In 2017, I opened a photography studio, and it helped to have a legitimate space to invite participants to. I used to book women to photograph individually, and that took a lot of time and resources, so I began holding these long shoot days and would even overlap some of the bookings. I sometimes would book 15–20 women, and often many of them would no show. It’s very intimidating to be photographed in your underwear, so I understood why some women changed their minds about participating. I expected the best but started to learn to prepare for the worst!
My friend, Jessica Camboia, who assisted and did makeup for some of the participants, also helped me stay on track. It was nice to feel like I had a partner in this, and having someone so invested in this project was a game-changer for me.
Can you describe how you aim to make a significant social impact with your book?
I want to create a world of happy daughters! I am sick of women hating themselves, hating their bodies because they’ve learned that their value is tied to their appearance. If we start young, we can provide girls with the tools needed to be resilient against social body ideals. I believe that education is key to making this happen! We learn from the media, our families, schools, and other social institutions that we have to strive for perfection. It’s so embedded in our upbringing that very rarely anyone ever stops to ask WHY. Why are girls killing themselves to fit into a standard that is impossible to meet? When we learn the HOW, we become active participants in these situations. We can choose who and what we engage with; we can learn to challenge the status quo and maybe even feel inspired to help others do the same.
Can you share with us the most interesting story that you shared in your book?
It’s hard to choose just one because there were so many amazing stories shared with me by the participants. I interviewed and photographed women who battled cancer, Paralympians, amputees, non-binary people, mothers, teens, and those battling anorexia and agoraphobia.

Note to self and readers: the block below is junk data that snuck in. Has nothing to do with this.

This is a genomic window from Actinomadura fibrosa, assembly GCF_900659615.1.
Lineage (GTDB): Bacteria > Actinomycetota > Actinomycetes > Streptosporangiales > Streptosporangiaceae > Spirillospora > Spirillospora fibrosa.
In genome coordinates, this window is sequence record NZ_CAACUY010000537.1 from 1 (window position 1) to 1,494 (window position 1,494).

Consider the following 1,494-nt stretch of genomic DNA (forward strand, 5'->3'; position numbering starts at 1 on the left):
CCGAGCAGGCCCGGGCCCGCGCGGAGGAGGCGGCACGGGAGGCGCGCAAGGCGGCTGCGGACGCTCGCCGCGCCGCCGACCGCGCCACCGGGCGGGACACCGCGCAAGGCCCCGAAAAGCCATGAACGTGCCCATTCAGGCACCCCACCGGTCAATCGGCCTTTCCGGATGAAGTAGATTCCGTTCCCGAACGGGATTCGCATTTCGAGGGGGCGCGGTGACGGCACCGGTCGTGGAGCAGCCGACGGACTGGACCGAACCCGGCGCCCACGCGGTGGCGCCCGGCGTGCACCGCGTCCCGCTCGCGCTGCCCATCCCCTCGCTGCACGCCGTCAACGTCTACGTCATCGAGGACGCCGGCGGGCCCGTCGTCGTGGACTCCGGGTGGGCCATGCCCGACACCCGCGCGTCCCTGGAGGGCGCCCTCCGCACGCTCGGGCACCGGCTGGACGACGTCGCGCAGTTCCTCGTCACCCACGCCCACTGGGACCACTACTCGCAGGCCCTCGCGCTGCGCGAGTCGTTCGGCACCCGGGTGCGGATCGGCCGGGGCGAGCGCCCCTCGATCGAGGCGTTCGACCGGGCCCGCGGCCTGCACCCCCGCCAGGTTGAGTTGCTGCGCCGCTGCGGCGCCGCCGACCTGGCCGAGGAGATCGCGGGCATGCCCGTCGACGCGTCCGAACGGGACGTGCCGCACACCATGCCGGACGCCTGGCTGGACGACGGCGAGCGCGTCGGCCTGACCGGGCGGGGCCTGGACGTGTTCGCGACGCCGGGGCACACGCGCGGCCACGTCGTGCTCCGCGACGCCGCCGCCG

It was inspiring to photograph women who I could tell were physically battling internal turmoil, just being in front of the camera. I remember how anxious many of them seemed and despite their nervous shaking, they pushed through because they knew how important it was that others saw bodies that looked like theirs. Sadly, society has made it so that it’s considered bravery to show your real body. Every time that someone shows up as their authentic self, they show us that it’s okay to be ourselves.
The sessions that started full of nerves and fear but then transformed into pure confidence are the moments that stay with me the most. The times where I could literally see the moment they recognized their inner power and beauty were so meaningful to me.
What was the “aha moment” or series of events that made you decide to bring your message to the greater world? Can you share a story about that?
I had two aha moments leading up to my idea to write the book. The first was in university, where I had the privilege of learning about sociological theories, like the male gaze. It was incredible to finally understand that there was actually a system behind how women learn about being objects (of male desire). It is upheld by diet culture, an industry that profits off of female insecurity. I wondered why this information had not been taught to me in elementary school or even high school and thought it would be eye-opening for young girls to learn about. Over the next couple of years, I continued to educate myself in body image research and funnily decided to write the book after watching Pitch Perfect, the movie!
While the movie was not a great example of diverse bodies, its cast of misfit persons inspired me to create a book that included multiple perspectives alongside sociological information that was easy to understand and could be taught to girls as young as pre-teens. I knew that there had to be a visual element to inspire self-love, and that’s when I decided to become a self-taught photographer. There was no one better than me to bring my vision to life!